We are on Week 7 of the Poetic Knowledge Book Discussion.
For the optional discussion topic, Mystie writes:
Taylor comments that in “the ascendancy of the materialistic view of man,” prevalent from the 19th century on, “our existence is defined by doing rather than being. What does it look like to focus on being rather than doing? Would our plans look different? Our assessment? Our goals? Compare and contrast.I am not up to giving a definitive response to this right now but I wanted to put it up to look back at because in some ways it sums up the heart of my biggest homeschooling challenge! For context, remember that I am a classical/Charlotte Mason/unschooling mix. For several years I wrote a column in the Kolbe Academy newsletter, about using the Ignatian method in the ordinary multi-child homeschool; I also have appeared in a couple of Charlotte Mason-inspired books -- "Real Learning" by Elizabeth Foss and "Literature Alive" by Cay Gibson, which was about using literature as the core of the homeschool. Most recently, I wrote a chapter for The Little Way of Homeschooling, which was about unschooling and featured a few chapters by people who drew inspiration from unschooling.
All these methods, different as they may seem, have something in common -- that they focus on the person, not on a standardized curriculum. Perhaps you could say they focus on what the person IS rather than on what he does? I know many people think of classical as an intellectually rigorous method for very academically-minded students and perhaps it did develop that way in our Western cultural history, but it is still about the "liberal arts" which are about the development of the human AS human, capable of wonder and awe at what he perceives but does not fully understand, not human as worker bee or wizard.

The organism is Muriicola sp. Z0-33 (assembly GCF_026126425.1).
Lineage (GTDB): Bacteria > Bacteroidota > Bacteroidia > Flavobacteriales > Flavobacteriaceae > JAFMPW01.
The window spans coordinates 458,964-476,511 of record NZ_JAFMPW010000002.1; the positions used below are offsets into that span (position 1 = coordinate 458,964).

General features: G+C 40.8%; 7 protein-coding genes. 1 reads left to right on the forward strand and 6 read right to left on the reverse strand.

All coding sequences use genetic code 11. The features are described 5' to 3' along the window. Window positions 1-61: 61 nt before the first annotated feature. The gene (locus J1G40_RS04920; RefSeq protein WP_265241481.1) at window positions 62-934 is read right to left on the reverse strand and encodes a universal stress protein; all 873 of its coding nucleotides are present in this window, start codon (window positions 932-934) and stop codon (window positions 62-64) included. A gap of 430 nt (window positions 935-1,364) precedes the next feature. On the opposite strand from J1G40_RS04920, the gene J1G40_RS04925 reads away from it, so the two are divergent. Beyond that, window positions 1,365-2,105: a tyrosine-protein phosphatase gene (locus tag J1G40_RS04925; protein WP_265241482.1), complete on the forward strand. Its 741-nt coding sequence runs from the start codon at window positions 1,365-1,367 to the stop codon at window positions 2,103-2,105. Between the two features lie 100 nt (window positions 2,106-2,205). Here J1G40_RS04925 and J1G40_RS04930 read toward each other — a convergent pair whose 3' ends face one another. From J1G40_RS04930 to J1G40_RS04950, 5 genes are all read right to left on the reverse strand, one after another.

I always got confused by the dichotomy between Being and Doing, because of course, Doing depends very radically on Being, so it seems obvious which comes first, but Doing is a way of Being. Even if you are just sitting under a tree or dozing, you could say you are Doing Something (LOL, this is turning into a Pooh paragraph, which seems appropriate to the topic). If, as the pre-Cartesians thought, we ARE our bodies, then our bodies are informed with our rational and spiritual nature, so even if we are in a coma or asleep, we are ontologically different from a plant or a snoozing animal.
I know what Mystie means, though, or at least, I know the tension I face in my homeschool. I want my kids to have a life with meaning and purpose. Of course, their very existence is meaningful and purposeful. That can't be forgotten; indeed that should be in first place. But one feels that some people don't live out their purpose, and one doesn't want one's homeschool to result in children who seemingly drift through life at the mercy of the profit motive. Classical, Charlotte Mason and unschooling wisdom all are firmly ranged against this possibility. They all think of the child as full of human possibility that should be allowed to develop freely (though they might have some differences in what is meant by "freedom").
So what am I saying here? Some things that come to mind from reading the chapter:
I. Realize that there are more things on heaven and earth than can be perceived in the analytical mode. ... poetic knowledge is less certain but partakes of wider vistas, a more "spacious room", than mere facts and information.
“Because the knowledge of God is not directly proportioned to the reason, St Thomas Aquinas says the mode of poetry, though defective when compared to metaphysics, is necessary to express supernatural truths and in this way is superior to metaphysics. That is, poetica scientia” in the “modus symbolicus” is appropriate, not to the study of religion, but to the acts of religion, namely, the worship and adoration of God.I find that really, even education is somewhat like this. Take a child. Take his life. His discursive reason alone is hopelessly ill-equipped to deal with life's complexity. Complexity is probably the wrong word. Perhaps "mystery" or "radical particularity" would work better. For his first seven years, more or less, he does not really reason. But that's OK, because his approach to life is well-suited to a developmental period of intense growth in all directions. Reason runs along a track, or adds links to a chain. But early childhood learning cannot be confined this way -- it must reach out exploring tendrils in all directions (almost literally/physiologically -- read the neuroscience about synaptic development)